Go deeper: Check out Amy's latest Harder Line column on this topic, and this E&E story for a deep dive into Suniva's ownership.

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Coronavirus dashboard

Illustration: Sarah Grillo/Axios

  1. Global: Total confirmed cases as of 3 a.m. ET: 665,164 — Total deaths: 30,852 — Total recoveries: 140,225.
  2. U.S.: Leads the world in cases. Total confirmed cases as of 3 a.m. ET: 124,665 — Total deaths: 2,191 — Total recoveries: 1,095.
  3. Federal government latest: President Trump announces new travel advisories for New York, New Jersey and Connecticut, but rules out quarantine enforcement. Per the CDC, residents of those states must now "refrain from non-essential domestic travel for 14 days," with the exception of critical infrastructure industry workers.
  4. State updates: Alaska is latest state to issue a stay-at-home order — New York is trying to nearly triple its hospital capacity in less than a month and has moved its presidential primary to June 23. Some Midwestern swing voters who backed Trump's handling of the virus less than two weeks ago are balking at his call for the U.S. to be "opened up" by Easter.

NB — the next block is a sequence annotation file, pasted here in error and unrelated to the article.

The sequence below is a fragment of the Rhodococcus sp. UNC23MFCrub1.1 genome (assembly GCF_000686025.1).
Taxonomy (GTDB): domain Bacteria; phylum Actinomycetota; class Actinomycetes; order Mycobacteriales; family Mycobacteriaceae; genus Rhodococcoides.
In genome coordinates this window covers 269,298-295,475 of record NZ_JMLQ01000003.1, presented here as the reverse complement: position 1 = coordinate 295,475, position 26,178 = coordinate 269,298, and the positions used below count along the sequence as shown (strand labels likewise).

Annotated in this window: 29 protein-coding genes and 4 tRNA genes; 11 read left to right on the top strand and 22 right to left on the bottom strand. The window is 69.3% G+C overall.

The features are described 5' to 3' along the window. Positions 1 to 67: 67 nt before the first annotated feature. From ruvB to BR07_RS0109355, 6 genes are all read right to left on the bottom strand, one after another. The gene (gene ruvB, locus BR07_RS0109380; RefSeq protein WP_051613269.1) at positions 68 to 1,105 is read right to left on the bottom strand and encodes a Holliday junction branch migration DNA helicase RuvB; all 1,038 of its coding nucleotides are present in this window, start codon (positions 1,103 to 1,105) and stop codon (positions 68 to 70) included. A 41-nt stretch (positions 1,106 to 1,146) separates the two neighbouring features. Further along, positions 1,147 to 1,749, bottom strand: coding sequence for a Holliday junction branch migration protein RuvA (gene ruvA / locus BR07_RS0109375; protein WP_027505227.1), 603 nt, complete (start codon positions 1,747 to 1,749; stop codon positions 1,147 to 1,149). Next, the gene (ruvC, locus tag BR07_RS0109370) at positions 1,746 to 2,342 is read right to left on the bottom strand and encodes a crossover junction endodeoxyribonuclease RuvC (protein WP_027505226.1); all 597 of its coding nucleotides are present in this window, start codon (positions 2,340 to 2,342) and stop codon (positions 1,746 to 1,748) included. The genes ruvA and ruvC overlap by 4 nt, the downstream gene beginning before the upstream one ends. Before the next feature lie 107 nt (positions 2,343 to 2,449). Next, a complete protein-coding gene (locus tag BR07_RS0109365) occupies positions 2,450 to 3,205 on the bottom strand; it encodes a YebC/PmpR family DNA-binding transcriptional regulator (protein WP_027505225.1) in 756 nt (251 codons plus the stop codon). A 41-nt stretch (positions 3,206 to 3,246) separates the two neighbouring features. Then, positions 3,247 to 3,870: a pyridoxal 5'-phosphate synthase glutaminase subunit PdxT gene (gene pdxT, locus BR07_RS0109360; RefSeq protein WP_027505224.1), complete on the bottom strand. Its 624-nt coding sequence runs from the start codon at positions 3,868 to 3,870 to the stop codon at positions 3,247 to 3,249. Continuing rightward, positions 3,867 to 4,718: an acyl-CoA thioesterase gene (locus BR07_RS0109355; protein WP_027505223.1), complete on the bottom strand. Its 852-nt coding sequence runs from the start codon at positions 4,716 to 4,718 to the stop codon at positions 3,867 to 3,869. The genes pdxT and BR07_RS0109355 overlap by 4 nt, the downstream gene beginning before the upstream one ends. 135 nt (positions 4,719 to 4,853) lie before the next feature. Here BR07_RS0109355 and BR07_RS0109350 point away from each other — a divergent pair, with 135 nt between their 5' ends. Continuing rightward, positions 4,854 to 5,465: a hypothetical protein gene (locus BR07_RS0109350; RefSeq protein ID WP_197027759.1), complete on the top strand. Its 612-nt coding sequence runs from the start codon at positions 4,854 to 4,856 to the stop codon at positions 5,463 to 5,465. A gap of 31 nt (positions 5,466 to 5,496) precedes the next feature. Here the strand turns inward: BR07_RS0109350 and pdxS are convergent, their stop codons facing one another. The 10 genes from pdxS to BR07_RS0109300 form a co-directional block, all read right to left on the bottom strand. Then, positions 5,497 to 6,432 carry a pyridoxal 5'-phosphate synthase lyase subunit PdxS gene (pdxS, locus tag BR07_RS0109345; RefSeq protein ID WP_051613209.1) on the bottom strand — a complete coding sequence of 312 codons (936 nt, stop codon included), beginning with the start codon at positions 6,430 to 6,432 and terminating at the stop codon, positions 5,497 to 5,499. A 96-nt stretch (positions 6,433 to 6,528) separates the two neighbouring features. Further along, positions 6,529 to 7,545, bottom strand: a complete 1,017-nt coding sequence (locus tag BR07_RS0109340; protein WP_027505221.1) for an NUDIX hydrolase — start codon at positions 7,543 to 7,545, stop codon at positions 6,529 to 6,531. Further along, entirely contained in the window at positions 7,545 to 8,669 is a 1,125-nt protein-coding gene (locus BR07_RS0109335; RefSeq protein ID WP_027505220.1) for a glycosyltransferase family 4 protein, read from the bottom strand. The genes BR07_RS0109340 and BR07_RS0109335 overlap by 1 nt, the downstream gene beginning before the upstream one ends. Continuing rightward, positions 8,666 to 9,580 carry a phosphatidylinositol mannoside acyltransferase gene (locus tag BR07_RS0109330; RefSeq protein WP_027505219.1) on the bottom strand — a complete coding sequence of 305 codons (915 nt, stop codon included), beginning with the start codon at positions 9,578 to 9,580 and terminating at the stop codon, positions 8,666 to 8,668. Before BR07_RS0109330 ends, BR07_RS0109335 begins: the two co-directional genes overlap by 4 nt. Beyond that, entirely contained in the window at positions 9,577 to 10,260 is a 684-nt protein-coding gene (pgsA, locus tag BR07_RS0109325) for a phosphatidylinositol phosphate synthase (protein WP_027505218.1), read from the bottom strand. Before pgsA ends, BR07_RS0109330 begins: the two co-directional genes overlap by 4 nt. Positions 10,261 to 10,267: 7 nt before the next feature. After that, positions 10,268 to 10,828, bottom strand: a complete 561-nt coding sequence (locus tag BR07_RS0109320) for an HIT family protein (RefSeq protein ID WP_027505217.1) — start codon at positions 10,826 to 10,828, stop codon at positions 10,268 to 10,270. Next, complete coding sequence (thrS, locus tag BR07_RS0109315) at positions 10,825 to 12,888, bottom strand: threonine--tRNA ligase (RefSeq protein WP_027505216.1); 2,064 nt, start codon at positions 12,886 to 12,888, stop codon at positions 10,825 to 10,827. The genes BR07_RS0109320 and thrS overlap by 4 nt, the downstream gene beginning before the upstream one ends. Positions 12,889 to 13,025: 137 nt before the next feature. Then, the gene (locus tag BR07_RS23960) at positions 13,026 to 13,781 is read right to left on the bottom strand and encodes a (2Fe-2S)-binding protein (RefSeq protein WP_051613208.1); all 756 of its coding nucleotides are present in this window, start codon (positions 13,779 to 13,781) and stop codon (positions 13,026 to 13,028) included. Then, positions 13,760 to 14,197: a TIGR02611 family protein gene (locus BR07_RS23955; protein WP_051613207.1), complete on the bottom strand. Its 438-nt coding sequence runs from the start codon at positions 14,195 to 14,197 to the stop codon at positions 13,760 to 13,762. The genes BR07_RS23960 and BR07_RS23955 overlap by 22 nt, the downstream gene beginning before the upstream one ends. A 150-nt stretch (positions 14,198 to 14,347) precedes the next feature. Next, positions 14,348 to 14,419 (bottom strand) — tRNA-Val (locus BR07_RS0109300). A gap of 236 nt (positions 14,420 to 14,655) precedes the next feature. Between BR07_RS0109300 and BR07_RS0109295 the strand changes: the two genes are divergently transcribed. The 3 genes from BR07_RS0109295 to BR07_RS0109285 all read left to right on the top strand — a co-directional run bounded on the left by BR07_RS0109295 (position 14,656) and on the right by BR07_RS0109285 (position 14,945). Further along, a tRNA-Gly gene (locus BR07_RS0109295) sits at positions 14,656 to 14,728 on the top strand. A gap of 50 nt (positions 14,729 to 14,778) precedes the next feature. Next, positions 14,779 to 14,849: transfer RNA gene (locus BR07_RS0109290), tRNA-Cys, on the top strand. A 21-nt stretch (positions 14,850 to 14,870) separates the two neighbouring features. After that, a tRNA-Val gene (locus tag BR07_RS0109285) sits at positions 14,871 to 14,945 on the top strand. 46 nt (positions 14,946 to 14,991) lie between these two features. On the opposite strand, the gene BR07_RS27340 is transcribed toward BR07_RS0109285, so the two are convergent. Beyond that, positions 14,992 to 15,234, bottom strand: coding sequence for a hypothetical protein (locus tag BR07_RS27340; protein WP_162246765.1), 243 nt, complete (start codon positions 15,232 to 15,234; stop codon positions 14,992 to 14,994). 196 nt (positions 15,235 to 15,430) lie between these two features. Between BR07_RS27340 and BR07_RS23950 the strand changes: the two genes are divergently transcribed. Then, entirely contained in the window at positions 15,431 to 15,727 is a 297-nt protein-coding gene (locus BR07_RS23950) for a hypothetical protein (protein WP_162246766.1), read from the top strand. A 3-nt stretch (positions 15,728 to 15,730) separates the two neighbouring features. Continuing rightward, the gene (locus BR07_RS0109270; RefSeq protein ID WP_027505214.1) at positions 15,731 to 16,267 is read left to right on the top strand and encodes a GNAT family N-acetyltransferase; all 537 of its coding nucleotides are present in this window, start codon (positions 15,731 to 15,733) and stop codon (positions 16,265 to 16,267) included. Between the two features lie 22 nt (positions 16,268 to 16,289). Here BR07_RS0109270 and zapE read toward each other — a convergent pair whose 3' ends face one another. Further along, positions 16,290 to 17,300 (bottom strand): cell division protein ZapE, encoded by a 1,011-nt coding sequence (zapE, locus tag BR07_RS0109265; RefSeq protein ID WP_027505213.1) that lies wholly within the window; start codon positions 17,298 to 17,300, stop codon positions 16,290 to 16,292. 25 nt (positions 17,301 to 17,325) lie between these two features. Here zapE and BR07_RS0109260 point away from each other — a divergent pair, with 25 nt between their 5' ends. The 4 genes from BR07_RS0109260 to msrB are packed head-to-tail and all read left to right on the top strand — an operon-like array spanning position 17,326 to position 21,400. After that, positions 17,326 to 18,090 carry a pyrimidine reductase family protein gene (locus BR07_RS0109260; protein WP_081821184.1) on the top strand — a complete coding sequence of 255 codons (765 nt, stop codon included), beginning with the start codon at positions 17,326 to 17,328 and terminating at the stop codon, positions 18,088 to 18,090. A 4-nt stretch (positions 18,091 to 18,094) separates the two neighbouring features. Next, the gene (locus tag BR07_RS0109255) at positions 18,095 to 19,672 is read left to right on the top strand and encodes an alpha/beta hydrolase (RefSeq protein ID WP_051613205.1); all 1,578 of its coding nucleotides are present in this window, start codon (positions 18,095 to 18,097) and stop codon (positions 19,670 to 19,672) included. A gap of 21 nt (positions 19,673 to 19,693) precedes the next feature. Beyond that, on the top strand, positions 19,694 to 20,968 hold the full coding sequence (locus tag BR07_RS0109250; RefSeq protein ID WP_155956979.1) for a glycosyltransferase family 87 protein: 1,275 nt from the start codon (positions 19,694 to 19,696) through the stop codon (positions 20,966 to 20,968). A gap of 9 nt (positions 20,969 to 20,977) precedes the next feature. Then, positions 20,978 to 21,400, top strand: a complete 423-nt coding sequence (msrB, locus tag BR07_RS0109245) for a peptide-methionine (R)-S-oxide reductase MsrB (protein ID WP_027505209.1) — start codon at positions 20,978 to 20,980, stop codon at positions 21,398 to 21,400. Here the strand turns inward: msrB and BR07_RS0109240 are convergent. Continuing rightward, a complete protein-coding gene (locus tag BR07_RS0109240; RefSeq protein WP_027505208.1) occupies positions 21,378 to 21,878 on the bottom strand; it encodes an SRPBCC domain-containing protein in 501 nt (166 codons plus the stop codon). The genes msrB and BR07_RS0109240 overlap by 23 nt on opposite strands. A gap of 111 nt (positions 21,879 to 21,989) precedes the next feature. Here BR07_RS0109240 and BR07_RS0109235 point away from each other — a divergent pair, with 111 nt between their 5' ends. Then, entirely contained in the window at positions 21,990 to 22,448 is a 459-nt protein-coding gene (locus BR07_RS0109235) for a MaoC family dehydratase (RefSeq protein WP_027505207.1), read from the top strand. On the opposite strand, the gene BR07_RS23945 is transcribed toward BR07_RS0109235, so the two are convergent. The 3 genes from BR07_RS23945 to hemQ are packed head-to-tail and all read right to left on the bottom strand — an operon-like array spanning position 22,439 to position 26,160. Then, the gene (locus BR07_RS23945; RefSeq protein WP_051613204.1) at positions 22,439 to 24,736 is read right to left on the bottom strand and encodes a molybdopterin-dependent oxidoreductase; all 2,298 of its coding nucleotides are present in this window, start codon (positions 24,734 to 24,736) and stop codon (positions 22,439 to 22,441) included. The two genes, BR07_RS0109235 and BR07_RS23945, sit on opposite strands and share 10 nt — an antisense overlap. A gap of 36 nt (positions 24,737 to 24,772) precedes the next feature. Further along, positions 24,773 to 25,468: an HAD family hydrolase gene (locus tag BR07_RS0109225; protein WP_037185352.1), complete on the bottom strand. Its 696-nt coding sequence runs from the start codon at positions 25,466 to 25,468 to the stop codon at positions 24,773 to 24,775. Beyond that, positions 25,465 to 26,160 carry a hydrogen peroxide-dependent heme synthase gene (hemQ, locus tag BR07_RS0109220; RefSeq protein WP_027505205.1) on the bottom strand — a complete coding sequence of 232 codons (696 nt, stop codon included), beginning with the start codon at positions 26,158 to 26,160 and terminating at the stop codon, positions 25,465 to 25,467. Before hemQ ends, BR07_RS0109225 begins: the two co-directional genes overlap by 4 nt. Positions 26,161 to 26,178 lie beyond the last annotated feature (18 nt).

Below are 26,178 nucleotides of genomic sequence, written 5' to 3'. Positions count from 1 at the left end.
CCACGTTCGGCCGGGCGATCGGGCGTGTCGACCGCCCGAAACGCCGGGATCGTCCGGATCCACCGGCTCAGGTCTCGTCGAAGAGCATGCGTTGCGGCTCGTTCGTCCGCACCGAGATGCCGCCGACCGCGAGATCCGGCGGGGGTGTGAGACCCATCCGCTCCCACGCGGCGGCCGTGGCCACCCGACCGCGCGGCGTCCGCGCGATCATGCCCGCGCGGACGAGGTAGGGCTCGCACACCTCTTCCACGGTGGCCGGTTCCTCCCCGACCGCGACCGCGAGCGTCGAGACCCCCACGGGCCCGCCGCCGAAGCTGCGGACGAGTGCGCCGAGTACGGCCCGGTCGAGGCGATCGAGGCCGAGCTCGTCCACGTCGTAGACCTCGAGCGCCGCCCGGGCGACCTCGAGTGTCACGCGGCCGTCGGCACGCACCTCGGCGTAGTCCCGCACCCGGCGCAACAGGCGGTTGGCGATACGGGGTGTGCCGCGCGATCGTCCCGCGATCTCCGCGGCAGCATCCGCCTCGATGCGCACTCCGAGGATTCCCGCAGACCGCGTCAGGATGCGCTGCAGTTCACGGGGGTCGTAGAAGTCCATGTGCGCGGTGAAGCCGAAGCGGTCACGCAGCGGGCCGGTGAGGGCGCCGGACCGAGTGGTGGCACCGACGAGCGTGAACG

5. World updates: In Spain, over 1,400 people were confirmed dead between Thursday to Saturday.
  6. 🚀 Space updates: OneWeb filed for bankruptcy amid the novel coronavirus pandemic.
  7. Hollywood: Tom Hanks and Rita Wilson have returned to U.S. after being treated for coronavirus.
  8. What should I do? Answers about the virus from Axios expertsWhat to know about social distancingQ&A: Minimizing your coronavirus risk
  9. Other resources: CDC on how to avoid the virus, what to do if you get it.

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Coronavirus updates: Global death toll tops 30,000